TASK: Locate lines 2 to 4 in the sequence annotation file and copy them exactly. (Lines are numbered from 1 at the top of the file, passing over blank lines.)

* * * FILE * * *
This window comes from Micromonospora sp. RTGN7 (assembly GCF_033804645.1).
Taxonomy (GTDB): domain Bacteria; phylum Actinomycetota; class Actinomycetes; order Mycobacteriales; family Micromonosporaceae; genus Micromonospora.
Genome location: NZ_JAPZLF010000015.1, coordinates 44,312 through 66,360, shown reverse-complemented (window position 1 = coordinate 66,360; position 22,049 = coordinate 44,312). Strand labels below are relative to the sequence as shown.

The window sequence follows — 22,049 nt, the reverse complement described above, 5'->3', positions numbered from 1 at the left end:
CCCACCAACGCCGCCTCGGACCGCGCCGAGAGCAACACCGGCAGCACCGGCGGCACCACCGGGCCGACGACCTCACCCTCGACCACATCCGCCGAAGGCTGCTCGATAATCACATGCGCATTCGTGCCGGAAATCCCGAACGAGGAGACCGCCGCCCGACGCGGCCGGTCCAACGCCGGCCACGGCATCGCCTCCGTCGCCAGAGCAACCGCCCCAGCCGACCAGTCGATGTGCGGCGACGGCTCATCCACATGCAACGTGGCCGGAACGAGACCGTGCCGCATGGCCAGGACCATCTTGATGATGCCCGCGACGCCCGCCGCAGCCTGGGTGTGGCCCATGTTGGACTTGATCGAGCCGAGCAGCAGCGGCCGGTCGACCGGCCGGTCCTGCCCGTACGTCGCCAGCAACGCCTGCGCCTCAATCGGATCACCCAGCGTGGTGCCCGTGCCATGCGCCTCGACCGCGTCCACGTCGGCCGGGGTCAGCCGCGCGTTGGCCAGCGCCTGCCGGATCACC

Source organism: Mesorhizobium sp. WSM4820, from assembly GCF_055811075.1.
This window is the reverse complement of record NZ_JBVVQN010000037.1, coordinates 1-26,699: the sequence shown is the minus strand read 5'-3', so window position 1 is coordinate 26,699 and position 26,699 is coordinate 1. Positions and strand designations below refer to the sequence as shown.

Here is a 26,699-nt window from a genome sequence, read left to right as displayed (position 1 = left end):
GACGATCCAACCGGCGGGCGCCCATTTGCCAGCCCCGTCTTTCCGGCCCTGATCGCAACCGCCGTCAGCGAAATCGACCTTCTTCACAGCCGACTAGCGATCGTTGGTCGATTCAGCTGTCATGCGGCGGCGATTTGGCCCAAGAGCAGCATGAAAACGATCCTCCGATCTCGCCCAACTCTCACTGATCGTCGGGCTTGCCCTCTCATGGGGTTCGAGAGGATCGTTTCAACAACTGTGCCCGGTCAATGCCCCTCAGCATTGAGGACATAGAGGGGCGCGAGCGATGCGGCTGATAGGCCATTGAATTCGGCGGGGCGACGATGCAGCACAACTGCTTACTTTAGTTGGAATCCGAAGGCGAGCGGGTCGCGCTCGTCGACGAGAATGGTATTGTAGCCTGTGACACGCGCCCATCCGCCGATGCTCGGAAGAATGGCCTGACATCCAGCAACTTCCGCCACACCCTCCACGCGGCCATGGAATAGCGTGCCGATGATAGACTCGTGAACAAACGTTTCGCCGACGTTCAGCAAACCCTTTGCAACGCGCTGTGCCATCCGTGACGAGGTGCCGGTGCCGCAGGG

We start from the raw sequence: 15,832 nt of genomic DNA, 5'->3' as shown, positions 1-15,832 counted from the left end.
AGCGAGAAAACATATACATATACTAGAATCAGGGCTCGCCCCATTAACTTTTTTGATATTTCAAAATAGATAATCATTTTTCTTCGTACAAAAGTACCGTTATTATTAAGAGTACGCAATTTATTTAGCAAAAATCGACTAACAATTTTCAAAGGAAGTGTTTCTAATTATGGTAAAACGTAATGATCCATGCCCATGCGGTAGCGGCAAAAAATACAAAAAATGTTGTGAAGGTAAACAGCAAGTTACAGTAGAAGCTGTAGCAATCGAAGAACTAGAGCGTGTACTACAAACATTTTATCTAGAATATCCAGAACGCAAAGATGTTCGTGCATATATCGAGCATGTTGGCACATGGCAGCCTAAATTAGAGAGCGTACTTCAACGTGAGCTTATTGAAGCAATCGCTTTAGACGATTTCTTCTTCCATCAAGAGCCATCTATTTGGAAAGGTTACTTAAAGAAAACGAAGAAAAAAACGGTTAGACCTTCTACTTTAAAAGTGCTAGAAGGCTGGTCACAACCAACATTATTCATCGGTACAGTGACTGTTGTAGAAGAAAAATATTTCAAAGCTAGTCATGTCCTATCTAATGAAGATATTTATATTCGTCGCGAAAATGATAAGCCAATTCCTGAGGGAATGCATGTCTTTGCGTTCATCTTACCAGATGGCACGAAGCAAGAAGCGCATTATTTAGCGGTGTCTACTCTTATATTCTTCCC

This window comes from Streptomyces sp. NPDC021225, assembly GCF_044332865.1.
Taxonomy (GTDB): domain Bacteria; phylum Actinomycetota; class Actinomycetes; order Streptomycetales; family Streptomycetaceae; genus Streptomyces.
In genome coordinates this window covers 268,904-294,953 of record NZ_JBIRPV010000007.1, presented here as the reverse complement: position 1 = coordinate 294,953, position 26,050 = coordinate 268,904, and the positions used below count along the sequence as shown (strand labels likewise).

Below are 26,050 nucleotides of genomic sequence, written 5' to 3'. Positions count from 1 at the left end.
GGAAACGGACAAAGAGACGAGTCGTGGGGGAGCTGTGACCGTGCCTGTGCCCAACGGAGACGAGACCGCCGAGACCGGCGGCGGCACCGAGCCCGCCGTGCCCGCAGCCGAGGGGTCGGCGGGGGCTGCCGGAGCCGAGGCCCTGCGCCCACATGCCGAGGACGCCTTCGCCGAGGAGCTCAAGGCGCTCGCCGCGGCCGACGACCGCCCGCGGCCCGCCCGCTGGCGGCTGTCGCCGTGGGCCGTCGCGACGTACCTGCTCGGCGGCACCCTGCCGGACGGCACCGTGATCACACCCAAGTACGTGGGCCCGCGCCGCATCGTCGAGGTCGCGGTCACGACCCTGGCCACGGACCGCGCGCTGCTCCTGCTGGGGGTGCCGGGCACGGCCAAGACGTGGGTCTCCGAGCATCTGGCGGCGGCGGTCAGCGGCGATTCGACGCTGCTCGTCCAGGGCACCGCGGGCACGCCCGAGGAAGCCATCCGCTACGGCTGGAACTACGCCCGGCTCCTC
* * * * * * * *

Taxonomy (GTDB): domain Bacteria; phylum Actinomycetota; class Actinomycetes; order Mycobacteriales; family Micromonosporaceae; genus Micromonospora.
Genome location: NZ_JAPZLF010000015.1, coordinates 44,312 through 66,360, shown reverse-complemented (window position 1 = coordinate 66,360; position 22,049 = coordinate 44,312). Strand labels below are relative to the sequence as shown.

The window sequence follows — 22,049 nt, the reverse complement described above, 5'->3', positions numbered from 1 at the left end: